Hearing preservation after acoustic tumor removal: long-term results

Laryngoscope. 1990 Feb;100(2 Pt 1):115-9. doi: 10.1288/00005537-199002000-00001.


This report examines the durability of preserved postoperative hearing in 25 middle fossa acoustic tumor patients with a minimum follow-up of 3 years. The mean follow-up time for this group was more than 8 years, with a maximum of almost 20 years. The initial postoperative audiogram was compared to the most recent audiogram for each patient, with change in the nonoperated ear serving as the control. Fourteen of the patients (56%) had a significant loss of the preserved hearing in the operated ear over time. The mean loss of speech discrimination was 25%, and the mean loss of speech reception threshold was 12 dB. Only one of the 14 patients had a similar loss in the contralateral ear. No recurrent tumors were identified. Good preoperative hearing is an obvious criterion for selection of candidates for hearing preservation surgery. Results of this study emphasize that a good initial postoperative hearing level is necessary to offset the potential deterioration of hearing that may occur over time.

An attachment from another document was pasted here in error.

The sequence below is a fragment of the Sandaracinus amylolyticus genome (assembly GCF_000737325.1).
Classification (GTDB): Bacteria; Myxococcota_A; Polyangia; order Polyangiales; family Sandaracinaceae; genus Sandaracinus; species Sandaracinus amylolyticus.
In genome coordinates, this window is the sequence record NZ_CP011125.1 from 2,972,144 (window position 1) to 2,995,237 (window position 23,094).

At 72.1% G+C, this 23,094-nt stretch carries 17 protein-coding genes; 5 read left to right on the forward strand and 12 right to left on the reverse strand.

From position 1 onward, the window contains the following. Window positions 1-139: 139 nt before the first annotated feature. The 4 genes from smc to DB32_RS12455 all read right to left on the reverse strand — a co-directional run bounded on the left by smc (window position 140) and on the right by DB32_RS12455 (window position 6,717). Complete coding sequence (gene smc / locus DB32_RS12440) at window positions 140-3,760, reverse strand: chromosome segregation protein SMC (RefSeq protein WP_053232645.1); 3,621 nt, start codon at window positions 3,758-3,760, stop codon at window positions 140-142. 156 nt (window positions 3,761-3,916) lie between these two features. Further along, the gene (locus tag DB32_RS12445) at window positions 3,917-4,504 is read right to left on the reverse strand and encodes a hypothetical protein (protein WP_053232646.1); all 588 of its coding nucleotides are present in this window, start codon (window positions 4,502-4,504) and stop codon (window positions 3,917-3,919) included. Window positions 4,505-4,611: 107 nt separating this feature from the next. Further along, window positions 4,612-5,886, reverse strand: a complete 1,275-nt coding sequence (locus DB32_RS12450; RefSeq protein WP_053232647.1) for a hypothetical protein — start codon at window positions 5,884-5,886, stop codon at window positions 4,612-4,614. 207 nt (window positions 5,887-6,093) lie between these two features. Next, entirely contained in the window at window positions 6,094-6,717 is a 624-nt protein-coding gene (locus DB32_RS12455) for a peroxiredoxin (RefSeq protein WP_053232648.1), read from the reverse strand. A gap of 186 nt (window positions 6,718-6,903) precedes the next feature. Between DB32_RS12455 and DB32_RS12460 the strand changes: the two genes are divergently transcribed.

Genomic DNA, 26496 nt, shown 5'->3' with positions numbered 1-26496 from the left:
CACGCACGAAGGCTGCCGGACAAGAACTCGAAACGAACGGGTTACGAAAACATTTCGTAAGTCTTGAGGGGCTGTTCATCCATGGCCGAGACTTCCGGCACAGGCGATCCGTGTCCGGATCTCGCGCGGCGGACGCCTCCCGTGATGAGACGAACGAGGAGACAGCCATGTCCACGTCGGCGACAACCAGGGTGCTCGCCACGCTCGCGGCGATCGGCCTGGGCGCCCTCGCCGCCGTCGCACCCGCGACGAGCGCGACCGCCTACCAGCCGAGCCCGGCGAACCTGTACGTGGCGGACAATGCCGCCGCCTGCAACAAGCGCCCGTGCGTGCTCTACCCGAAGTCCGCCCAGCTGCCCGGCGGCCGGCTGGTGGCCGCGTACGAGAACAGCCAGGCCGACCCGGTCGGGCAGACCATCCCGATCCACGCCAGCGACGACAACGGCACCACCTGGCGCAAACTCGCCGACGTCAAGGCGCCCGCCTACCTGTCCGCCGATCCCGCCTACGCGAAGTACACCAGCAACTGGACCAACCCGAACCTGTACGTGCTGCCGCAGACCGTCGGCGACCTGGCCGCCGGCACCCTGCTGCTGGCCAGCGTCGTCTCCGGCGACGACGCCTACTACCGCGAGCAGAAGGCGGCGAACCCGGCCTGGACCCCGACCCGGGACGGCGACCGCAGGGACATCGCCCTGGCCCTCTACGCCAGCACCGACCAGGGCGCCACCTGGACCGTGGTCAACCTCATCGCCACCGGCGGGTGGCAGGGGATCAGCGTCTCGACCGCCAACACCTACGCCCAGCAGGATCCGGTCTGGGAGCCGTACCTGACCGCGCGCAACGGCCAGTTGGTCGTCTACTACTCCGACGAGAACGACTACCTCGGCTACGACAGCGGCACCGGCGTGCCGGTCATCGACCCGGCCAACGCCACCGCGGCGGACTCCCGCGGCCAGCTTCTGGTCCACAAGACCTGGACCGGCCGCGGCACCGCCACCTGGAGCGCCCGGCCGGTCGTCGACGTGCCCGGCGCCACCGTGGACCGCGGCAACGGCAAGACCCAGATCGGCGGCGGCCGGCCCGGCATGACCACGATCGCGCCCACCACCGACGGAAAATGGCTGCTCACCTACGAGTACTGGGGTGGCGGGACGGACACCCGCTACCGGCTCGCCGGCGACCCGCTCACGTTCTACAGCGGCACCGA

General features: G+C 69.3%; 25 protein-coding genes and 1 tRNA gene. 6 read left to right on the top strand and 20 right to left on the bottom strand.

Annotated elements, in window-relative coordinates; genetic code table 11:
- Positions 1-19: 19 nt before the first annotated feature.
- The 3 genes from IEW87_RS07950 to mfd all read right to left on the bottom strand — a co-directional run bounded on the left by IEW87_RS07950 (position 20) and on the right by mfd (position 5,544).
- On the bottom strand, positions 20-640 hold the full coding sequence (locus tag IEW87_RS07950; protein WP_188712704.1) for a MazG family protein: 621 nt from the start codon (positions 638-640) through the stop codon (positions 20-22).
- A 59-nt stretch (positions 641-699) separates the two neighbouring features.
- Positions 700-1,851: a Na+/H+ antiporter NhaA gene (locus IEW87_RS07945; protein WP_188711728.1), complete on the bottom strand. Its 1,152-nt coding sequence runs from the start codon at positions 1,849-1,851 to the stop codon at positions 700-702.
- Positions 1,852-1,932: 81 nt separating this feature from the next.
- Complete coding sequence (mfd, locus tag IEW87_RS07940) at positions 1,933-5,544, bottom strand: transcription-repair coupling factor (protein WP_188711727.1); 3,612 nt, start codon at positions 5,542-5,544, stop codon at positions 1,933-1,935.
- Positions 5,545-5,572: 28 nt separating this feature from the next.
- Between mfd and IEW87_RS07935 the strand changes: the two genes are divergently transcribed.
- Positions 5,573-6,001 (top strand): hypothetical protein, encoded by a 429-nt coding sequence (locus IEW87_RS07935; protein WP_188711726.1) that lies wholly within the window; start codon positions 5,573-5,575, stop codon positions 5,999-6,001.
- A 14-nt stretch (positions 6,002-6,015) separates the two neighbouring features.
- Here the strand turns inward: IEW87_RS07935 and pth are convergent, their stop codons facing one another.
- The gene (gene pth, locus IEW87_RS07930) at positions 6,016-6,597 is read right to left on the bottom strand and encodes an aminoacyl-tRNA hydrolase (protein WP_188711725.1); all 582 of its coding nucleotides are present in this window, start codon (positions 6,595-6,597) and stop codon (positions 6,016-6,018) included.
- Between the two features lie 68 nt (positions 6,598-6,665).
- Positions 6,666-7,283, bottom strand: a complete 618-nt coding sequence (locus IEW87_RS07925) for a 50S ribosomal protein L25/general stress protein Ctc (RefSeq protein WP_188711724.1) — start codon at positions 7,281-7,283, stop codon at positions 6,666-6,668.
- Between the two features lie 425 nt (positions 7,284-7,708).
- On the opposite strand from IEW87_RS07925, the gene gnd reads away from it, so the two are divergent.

Publication types

  • Research Support, Non-U.S. Gov't

MeSH terms

  • Adolescent
  • Adult
  • Aged
  • Child
  • Female
  • Follow-Up Studies
  • Hearing*
  • Humans
  • Male
  • Middle Aged
  • Neuroma, Acoustic / pathology
  • Neuroma, Acoustic / physiopathology
  • Neuroma, Acoustic / surgery*
  • Speech Discrimination Tests
  • Speech Reception Threshold Test
  • Temporal Bone / pathology